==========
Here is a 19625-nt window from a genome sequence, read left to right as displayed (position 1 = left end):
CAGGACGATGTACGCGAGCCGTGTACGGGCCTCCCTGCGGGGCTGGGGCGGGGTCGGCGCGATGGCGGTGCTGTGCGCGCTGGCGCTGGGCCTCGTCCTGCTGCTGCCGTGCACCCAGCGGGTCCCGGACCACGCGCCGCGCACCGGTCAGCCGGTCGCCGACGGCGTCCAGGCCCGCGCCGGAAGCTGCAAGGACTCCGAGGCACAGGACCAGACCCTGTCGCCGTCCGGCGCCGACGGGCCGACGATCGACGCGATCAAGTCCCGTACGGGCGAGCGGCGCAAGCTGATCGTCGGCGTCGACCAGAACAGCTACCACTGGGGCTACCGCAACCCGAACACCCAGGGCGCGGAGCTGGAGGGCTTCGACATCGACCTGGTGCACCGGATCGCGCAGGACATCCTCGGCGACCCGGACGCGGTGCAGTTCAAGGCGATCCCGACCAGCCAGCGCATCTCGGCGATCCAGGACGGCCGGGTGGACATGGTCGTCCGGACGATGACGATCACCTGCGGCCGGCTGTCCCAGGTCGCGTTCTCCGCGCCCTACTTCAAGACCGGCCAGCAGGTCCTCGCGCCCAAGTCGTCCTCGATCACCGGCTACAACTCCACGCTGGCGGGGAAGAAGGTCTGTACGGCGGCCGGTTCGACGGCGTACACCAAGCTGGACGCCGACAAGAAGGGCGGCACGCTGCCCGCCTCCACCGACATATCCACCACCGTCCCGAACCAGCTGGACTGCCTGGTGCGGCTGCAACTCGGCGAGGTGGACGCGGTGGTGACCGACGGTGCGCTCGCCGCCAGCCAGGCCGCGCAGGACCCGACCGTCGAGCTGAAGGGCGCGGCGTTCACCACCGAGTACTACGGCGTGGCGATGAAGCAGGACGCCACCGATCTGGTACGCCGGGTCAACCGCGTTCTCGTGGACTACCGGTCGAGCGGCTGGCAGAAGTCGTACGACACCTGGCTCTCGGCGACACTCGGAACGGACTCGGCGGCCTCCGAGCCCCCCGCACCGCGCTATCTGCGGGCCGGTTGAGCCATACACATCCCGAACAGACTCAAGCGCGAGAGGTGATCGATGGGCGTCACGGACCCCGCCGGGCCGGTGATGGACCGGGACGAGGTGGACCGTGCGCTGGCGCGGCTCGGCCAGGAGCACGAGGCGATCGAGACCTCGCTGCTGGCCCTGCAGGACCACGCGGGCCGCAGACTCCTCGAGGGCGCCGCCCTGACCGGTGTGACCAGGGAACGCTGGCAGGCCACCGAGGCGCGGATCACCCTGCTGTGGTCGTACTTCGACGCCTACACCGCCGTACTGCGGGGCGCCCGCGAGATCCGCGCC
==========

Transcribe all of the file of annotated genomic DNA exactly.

Here is a 19625-nt window from a genome sequence, read left to right as displayed (position 1 = left end):
CAGGACGATGTACGCGAGCCGTGTACGGGCCTCCCTGCGGGGCTGGGGCGGGGTCGGCGCGATGGCGGTGCTGTGCGCGCTGGCGCTGGGCCTCGTCCTGCTGCTGCCGTGCACCCAGCGGGTCCCGGACCACGCGCCGCGCACCGGTCAGCCGGTCGCCGACGGCGTCCAGGCCCGCGCCGGAAGCTGCAAGGACTCCGAGGCACAGGACCAGACCCTGTCGCCGTCCGGCGCCGACGGGCCGACGATCGACGCGATCAAGTCCCGTACGGGCGAGCGGCGCAAGCTGATCGTCGGCGTCGACCAGAACAGCTACCACTGGGGCTACCGCAACCCGAACACCCAGGGCGCGGAGCTGGAGGGCTTCGACATCGACCTGGTGCACCGGATCGCGCAGGACATCCTCGGCGACCCGGACGCGGTGCAGTTCAAGGCGATCCCGACCAGCCAGCGCATCTCGGCGATCCAGGACGGCCGGGTGGACATGGTCGTCCGGACGATGACGATCACCTGCGGCCGGCTGTCCCAGGTCGCGTTCTCCGCGCCCTACTTCAAGACCGGCCAGCAGGTCCTCGCGCCCAAGTCGTCCTCGATCACCGGCTACAACTCCACGCTGGCGGGGAAGAAGGTCTGTACGGCGGCCGGTTCGACGGCGTACACCAAGCTGGACGCCGACAAGAAGGGCGGCACGCTGCCCGCCTCCACCGACATATCCACCACCGTCCCGAACCAGCTGGACTGCCTGGTGCGGCTGCAACTCGGCGAGGTGGACGCGGTGGTGACCGACGGTGCGCTCGCCGCCAGCCAGGCCGCGCAGGACCCGACCGTCGAGCTGAAGGGCGCGGCGTTCACCACCGAGTACTACGGCGTGGCGATGAAGCAGGACGCCACCGATCTGGTACGCCGGGTCAACCGCGTTCTCGTGGACTACCGGTCGAGCGGCTGGCAGAAGTCGTACGACACCTGGCTCTCGGCGACACTCGGAACGGACTCGGCGGCCTCCGAGCCCCCCGCACCGCGCTATCTGCGGGCCGGTTGAGCCATACACATCCCGAACAGACTCAAGCGCGAGAGGTGATCGATGGGCGTCACGGACCCCGCCGGGCCGGTGATGGACCGGGACGAGGTGGACCGTGCGCTGGCGCGGCTCGGCCAGGAGCACGAGGCGATCGAGACCTCGCTGCTGGCCCTGCAGGACCACGCGGGCCGCAGACTCCTCGAGGGCGCCGCCCTGACCGGTGTGACCAGGGAACGCTGGCAGGCCACCGAGGCGCGGATCACCCTGCTGTGGTCGTACTTCGACGCCTACACCGCCGTACTGCGGGGCGCCCGCGAGATCCGCGCC